Wednesday, May 26, 2010

Causes of Anti-Semitism: Jewish Nationalism

It took me long enough but I am now getting around to writing the final installment of the causes of anti-Semitism, according to Prager and Telushkin's "Why the Jews?" I feel like it is important to finish the process since anti-Zionists on the HP often demand that Jews confront the reasons for anti-Semitism, implying that it must be due to Jewish wrongdoing. Well here are the answers: Don't be surprised if you don't like what you hear.

Having covered the Jewish God and Jewish law, we are now on to Jewish nationalism. Zionism has long been the target of the current generation of anti-Semites (and anti-Zionists) so it is now the "cause" that overshadows the rest in the 21st century. I know that I have already discussed many of the myths and misinformation surrounding Zionism, and I don't want to repeat myself too much.

According to Prager and Telushkin, part of the problem that outsiders have with Zionism is that one usually associated national groups with land and a state. Jews do have their connection to the land of Israel but it is one that is not immediately apparent to outsiders. So of course the anti-Zionists do their best to undermine the Jewish connection to the land to attack Israel's legitimacy. We also see this when people deny the Jews their nationhood by claiming that "Jews are a religion." Apparently they are not familiar with the right of self-determination; it isn't up to the HPers to decide what the Jews are. If the Jews declare they are a nation, they are. No one challenges the Palestinian right of self-determination, it should be the same with the Jews.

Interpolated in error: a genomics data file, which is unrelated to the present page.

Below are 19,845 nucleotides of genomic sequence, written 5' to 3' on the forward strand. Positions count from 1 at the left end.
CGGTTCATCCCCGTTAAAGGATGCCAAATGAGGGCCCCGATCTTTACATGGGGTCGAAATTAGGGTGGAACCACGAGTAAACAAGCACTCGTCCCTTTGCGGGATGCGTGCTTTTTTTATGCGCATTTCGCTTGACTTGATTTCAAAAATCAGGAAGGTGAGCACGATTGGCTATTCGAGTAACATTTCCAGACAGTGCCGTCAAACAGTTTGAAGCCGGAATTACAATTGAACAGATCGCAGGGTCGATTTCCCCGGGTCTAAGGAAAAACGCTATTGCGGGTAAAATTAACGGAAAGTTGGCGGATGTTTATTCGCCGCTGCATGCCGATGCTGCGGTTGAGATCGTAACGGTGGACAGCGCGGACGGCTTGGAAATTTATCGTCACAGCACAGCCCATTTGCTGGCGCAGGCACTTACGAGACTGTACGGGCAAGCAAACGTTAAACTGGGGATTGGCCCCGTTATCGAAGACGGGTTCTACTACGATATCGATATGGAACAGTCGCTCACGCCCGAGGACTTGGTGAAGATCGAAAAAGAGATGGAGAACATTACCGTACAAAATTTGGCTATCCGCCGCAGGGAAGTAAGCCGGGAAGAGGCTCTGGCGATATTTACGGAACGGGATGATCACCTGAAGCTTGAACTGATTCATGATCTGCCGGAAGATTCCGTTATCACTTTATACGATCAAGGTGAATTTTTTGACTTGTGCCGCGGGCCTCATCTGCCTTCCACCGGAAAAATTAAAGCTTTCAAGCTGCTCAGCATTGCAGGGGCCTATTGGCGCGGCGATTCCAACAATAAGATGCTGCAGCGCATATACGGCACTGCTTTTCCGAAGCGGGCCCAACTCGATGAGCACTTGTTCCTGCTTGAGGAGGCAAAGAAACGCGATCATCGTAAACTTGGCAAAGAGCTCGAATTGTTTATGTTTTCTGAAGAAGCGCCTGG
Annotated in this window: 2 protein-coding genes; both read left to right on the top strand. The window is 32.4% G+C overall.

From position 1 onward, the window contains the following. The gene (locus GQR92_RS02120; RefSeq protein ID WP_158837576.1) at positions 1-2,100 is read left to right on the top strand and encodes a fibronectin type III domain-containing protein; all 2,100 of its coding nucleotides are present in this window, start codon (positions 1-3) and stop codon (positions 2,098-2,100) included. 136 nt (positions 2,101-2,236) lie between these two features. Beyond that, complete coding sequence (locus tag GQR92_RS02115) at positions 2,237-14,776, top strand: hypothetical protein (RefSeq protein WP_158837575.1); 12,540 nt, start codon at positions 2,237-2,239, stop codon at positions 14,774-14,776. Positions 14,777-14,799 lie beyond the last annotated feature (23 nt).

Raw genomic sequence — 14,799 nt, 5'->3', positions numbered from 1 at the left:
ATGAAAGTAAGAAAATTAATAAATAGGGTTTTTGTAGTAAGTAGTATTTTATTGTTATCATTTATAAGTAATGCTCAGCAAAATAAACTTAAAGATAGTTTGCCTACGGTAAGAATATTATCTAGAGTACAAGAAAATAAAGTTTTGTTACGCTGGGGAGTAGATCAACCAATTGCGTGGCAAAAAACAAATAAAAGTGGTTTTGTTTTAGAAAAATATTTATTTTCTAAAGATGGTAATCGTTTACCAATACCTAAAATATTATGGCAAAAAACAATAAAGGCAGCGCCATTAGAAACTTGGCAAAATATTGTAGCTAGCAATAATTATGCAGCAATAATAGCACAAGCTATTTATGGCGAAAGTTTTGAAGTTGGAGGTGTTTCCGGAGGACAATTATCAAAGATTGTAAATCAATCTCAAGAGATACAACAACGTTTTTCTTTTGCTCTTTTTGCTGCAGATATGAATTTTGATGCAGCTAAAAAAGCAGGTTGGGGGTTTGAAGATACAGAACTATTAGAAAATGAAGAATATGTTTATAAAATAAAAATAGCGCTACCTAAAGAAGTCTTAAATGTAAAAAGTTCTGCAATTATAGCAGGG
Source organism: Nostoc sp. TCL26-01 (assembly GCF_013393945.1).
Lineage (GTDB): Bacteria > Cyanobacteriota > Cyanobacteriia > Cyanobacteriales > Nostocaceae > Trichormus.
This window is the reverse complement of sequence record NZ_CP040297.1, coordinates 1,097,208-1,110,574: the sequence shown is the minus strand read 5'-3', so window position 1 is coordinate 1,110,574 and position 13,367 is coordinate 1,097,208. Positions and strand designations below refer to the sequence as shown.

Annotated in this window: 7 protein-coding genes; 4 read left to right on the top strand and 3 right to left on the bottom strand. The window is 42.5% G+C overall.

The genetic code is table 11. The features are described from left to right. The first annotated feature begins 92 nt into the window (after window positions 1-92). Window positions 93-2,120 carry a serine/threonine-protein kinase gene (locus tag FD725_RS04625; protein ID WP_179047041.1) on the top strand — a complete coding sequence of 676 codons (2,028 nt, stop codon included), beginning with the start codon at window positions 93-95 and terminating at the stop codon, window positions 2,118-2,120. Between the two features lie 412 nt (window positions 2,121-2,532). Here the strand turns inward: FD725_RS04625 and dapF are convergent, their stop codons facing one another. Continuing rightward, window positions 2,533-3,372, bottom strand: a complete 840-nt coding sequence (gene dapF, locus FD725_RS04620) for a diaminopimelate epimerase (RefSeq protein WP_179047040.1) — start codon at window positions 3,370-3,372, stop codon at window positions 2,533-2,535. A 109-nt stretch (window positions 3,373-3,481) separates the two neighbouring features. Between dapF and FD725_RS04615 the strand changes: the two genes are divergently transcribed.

But the truth is that the nationalism of Judaism is irreversibly tied to the Jewish people, and as much as it might be confusing to others, it remains. There was an attempt to destroy the nationalism of the Jews, but that's a story for another time (I promise). In the modern era people have followed the creed of, "Everything should be granted to the Jews as individuals, but nothing should be granted to them as a nation." We certainly see that among the one-staters: Jews should live in peace and freedom (as much as they can guarantee it) but should not be allowed to live in a truly Jewish state. To refuse to give the Jewish nation the same rights that is freely granted to other nations, including the Arab nations, is a form of anti-Semitism. It may not be such a blatant, in-your-face form of anti-Semitism, but it is anti-Semitism none the less. Prager and Telushkin have a great paragraph. Here it is:
"But the major difference between antisemites throughout Jewish history and today's anti-Zionists is only which component of Judaism each has found most intolerable. For example, medieval Christian antisemites found the Jews' religious beliefs intolerable, and today's anti-Zionists loath the Jews' national commitment."